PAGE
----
Once you’ve made the decision to divorce, one of the first steps you need to take is to establish some new boundaries with your spouse – particularly where it concerns your privacy.
It may feel awkward, at first, but separating your life from your spouse’s is what divorce is all about. Here are a few tips to help you get started.
Make new expectations clear
Initiate an open and honest conversation with your spouse about your desire for privacy. Set clear boundaries regarding personal mail and social media accounts. While emotions might be high at the start, addressing privacy concerns upfront can help mitigate potential conflicts down the road – so it’s worth braving this talk early.
Separate your digital accounts
Begin by creating separate accounts for email, social media and other online services. Change passwords for your existing accounts and enable two-factor authentication where possible. This includes everything from your email account to your Zoom log-in.
Limit your social media use
Be mindful of what you post and share online during your divorce. Discussing personal matters or the divorce on social platforms could, at minimum, create unnecessary tensions that make the divorce less amicable – and damage your position regarding anything from custody to the division of property, at worst. Ideally, it’s better not to post at all, but if you don’t want to do that, consider making all new profiles and carefully curating your “friends” list to only people you know you can trust. At a minimum, adjust your privacy settings to control who can see your posts and “unfriend” your spouse and joint friends.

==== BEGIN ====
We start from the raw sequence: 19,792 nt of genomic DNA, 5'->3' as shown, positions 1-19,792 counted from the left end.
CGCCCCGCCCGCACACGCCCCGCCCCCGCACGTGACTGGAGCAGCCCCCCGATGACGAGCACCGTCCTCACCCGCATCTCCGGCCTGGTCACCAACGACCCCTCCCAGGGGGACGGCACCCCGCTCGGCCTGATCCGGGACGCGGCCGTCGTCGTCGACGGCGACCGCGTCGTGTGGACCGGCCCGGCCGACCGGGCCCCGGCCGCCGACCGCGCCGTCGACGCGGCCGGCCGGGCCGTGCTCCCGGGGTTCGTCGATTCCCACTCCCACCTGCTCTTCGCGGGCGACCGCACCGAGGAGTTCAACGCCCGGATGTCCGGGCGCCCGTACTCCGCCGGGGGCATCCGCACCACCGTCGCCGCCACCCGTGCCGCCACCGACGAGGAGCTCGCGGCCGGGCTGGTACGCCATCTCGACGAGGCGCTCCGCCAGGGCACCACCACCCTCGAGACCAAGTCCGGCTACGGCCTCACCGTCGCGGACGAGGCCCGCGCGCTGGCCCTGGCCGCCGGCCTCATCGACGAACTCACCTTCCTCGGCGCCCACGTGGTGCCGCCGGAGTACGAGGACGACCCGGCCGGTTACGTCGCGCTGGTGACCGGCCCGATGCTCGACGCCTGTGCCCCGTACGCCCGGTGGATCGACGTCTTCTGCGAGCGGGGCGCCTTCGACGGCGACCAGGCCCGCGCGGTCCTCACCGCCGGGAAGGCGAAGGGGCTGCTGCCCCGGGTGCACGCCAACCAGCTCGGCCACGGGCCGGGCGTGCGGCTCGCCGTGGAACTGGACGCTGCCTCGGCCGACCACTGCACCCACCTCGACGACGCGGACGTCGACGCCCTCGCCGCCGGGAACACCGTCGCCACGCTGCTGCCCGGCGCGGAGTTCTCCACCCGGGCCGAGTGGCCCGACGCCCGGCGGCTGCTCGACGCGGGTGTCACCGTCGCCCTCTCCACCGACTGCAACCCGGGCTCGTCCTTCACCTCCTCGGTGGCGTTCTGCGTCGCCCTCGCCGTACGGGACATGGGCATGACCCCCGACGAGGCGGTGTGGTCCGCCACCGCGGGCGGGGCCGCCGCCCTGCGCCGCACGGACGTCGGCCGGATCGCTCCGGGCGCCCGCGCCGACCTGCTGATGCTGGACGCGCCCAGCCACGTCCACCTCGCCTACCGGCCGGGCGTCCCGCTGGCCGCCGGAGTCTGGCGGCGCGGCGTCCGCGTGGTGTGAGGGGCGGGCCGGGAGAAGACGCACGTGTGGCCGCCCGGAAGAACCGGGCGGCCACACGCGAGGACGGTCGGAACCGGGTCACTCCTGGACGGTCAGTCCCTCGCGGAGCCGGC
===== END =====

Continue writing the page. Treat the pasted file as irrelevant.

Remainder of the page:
Secure your electronics
You don’t want your spouse to have unfettered access to your emails, text messages, chats or private financial records, so that means keeping your spouse out of your phone, laptop and tablet. Put new (unguessable) passwords on all of your devices and use biometric authentication when possible.
Keep paper documents under lock and key
Finally, consider diverting your mail to a friend or relative’s house or renting a post office box. That can keep your sensitive financial or legal correspondence out of your spouse’s hands.
Remember, you have the right to maintain your privacy throughout your divorce journey – and starting early can serve you well as you proceed.